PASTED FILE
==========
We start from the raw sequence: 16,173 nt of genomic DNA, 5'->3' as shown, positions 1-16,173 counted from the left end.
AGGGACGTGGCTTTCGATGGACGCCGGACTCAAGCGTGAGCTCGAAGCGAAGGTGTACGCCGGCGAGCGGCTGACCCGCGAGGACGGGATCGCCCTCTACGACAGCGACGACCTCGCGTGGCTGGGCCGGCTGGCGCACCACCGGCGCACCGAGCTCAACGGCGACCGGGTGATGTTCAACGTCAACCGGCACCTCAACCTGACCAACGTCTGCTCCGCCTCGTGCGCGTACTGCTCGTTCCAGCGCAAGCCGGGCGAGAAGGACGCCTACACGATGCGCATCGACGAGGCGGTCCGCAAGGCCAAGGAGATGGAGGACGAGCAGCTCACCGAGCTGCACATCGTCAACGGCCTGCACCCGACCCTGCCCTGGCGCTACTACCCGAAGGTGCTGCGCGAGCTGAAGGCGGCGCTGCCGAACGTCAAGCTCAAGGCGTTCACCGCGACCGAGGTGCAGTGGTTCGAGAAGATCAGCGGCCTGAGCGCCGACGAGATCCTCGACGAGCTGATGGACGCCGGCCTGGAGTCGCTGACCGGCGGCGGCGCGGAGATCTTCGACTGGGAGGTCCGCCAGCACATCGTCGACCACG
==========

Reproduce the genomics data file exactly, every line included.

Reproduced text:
We start from the raw sequence: 16,173 nt of genomic DNA, 5'->3' as shown, positions 1-16,173 counted from the left end.
AGGGACGTGGCTTTCGATGGACGCCGGACTCAAGCGTGAGCTCGAAGCGAAGGTGTACGCCGGCGAGCGGCTGACCCGCGAGGACGGGATCGCCCTCTACGACAGCGACGACCTCGCGTGGCTGGGCCGGCTGGCGCACCACCGGCGCACCGAGCTCAACGGCGACCGGGTGATGTTCAACGTCAACCGGCACCTCAACCTGACCAACGTCTGCTCCGCCTCGTGCGCGTACTGCTCGTTCCAGCGCAAGCCGGGCGAGAAGGACGCCTACACGATGCGCATCGACGAGGCGGTCCGCAAGGCCAAGGAGATGGAGGACGAGCAGCTCACCGAGCTGCACATCGTCAACGGCCTGCACCCGACCCTGCCCTGGCGCTACTACCCGAAGGTGCTGCGCGAGCTGAAGGCGGCGCTGCCGAACGTCAAGCTCAAGGCGTTCACCGCGACCGAGGTGCAGTGGTTCGAGAAGATCAGCGGCCTGAGCGCCGACGAGATCCTCGACGAGCTGATGGACGCCGGCCTGGAGTCGCTGACCGGCGGCGGCGCGGAGATCTTCGACTGGGAGGTCCGCCAGCACATCGTCGACCACG